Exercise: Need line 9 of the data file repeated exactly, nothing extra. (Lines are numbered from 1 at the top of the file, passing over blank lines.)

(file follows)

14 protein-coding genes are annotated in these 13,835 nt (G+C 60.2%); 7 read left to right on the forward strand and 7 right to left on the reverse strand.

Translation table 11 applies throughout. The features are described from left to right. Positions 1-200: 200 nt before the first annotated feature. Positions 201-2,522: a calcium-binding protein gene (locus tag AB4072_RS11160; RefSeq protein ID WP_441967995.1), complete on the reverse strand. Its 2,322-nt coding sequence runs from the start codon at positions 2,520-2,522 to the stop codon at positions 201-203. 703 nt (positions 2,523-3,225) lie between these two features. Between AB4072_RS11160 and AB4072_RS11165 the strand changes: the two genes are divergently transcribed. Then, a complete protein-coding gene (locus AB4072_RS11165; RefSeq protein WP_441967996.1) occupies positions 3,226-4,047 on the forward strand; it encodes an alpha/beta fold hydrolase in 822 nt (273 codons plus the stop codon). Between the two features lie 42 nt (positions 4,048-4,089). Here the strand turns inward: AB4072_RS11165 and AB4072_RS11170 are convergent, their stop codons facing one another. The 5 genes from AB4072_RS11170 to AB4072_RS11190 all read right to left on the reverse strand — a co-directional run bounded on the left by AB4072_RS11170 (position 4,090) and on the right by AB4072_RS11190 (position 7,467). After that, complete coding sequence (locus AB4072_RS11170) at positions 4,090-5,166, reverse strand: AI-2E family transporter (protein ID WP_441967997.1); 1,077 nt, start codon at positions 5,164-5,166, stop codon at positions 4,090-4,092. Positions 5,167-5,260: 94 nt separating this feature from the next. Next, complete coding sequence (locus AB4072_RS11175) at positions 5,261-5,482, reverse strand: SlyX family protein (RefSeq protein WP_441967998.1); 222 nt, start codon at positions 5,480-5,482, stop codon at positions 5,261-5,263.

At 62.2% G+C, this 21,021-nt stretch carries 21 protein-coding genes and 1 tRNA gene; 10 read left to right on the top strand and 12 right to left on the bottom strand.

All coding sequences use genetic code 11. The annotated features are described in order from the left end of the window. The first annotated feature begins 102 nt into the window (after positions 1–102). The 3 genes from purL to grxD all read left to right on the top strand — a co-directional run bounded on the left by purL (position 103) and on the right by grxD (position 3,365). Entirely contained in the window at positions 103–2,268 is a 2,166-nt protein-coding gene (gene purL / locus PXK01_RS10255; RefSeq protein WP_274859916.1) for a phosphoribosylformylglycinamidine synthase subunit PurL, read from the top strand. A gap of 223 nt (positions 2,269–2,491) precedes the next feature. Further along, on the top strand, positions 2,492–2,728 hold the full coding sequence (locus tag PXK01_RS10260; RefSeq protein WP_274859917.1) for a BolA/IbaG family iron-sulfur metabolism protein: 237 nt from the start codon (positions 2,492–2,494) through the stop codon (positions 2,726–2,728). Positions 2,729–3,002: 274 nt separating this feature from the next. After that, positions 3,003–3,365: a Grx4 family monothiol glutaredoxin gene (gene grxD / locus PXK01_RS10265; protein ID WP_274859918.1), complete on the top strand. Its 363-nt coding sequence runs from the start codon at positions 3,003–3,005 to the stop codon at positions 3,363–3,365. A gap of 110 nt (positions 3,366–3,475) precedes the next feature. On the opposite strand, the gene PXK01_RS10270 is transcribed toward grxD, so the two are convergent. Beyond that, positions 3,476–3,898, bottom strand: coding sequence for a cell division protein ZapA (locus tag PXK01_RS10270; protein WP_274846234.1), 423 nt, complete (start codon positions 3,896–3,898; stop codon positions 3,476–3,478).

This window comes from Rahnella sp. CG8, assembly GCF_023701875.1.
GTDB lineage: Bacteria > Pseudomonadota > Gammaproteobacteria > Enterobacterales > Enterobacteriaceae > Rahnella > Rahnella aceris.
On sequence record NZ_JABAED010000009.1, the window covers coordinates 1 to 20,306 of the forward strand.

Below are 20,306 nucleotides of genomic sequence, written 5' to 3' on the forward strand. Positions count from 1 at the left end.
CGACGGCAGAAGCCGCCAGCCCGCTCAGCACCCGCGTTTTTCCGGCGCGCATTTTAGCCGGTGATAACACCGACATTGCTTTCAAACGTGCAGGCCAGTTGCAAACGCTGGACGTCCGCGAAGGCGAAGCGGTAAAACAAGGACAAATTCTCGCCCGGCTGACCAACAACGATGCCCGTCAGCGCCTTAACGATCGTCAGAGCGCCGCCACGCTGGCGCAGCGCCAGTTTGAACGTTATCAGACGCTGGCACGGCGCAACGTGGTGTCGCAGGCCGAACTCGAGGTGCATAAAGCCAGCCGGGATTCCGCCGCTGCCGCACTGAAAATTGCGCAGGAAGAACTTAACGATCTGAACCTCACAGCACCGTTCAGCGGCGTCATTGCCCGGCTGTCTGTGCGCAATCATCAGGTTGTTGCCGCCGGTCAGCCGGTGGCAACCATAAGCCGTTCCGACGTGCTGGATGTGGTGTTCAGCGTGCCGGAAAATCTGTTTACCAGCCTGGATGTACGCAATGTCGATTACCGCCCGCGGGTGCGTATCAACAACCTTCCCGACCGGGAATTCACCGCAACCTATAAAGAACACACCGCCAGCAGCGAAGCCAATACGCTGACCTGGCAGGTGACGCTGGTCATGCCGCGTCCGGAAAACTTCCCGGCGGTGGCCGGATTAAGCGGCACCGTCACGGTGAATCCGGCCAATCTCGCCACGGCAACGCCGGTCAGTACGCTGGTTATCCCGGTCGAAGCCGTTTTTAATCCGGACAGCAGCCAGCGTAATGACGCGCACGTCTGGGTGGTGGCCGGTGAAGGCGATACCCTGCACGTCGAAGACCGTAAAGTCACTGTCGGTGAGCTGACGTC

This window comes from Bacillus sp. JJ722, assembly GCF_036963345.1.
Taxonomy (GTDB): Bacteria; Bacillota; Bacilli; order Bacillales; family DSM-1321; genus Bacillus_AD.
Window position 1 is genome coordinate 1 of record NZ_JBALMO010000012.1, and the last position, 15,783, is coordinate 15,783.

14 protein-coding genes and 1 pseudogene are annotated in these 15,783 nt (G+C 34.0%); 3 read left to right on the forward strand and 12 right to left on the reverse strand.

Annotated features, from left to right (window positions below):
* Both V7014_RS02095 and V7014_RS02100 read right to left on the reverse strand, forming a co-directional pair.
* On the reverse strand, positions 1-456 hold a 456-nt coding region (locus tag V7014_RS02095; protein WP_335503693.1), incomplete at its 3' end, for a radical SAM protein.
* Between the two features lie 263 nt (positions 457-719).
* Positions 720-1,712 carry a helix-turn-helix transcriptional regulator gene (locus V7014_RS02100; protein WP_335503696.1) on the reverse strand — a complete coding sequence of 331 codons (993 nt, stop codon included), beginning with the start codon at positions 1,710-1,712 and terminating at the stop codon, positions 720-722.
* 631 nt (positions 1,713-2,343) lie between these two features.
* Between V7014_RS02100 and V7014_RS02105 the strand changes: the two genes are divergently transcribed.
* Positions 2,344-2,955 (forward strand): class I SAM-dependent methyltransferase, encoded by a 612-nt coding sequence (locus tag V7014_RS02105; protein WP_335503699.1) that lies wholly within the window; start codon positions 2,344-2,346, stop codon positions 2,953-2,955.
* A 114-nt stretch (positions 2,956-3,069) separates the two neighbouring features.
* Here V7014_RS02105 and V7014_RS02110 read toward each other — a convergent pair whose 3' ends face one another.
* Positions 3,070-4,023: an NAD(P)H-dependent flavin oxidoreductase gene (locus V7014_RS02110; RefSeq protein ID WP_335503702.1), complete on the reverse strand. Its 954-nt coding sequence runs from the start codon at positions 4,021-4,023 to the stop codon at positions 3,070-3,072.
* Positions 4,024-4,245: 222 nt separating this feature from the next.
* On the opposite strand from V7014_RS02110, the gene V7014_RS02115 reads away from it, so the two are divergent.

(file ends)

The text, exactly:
CGACGGCAGAAGCCGCCAGCCCGCTCAGCACCCGCGTTTTTCCGGCGCGCATTTTAGCCGGTGATAACACCGACATTGCTTTCAAACGTGCAGGCCAGTTGCAAACGCTGGACGTCCGCGAAGGCGAAGCGGTAAAACAAGGACAAATTCTCGCCCGGCTGACCAACAACGATGCCCGTCAGCGCCTTAACGATCGTCAGAGCGCCGCCACGCTGGCGCAGCGCCAGTTTGAACGTTATCAGACGCTGGCACGGCGCAACGTGGTGTCGCAGGCCGAACTCGAGGTGCATAAAGCCAGCCGGGATTCCGCCGCTGCCGCACTGAAAATTGCGCAGGAAGAACTTAACGATCTGAACCTCACAGCACCGTTCAGCGGCGTCATTGCCCGGCTGTCTGTGCGCAATCATCAGGTTGTTGCCGCCGGTCAGCCGGTGGCAACCATAAGCCGTTCCGACGTGCTGGATGTGGTGTTCAGCGTGCCGGAAAATCTGTTTACCAGCCTGGATGTACGCAATGTCGATTACCGCCCGCGGGTGCGTATCAACAACCTTCCCGACCGGGAATTCACCGCAACCTATAAAGAACACACCGCCAGCAGCGAAGCCAATACGCTGACCTGGCAGGTGACGCTGGTCATGCCGCGTCCGGAAAACTTCCCGGCGGTGGCCGGATTAAGCGGCACCGTCACGGTGAATCCGGCCAATCTCGCCACGGCAACGCCGGTCAGTACGCTGGTTATCCCGGTCGAAGCCGTTTTTAATCCGGACAGCAGCCAGCGTAATGACGCGCACGTCTGGGTGGTGGCCGGTGAAGGCGATACCCTGCACGTCGAAGACCGTAAAGTCACTGTCGGTGAGCTGACGTC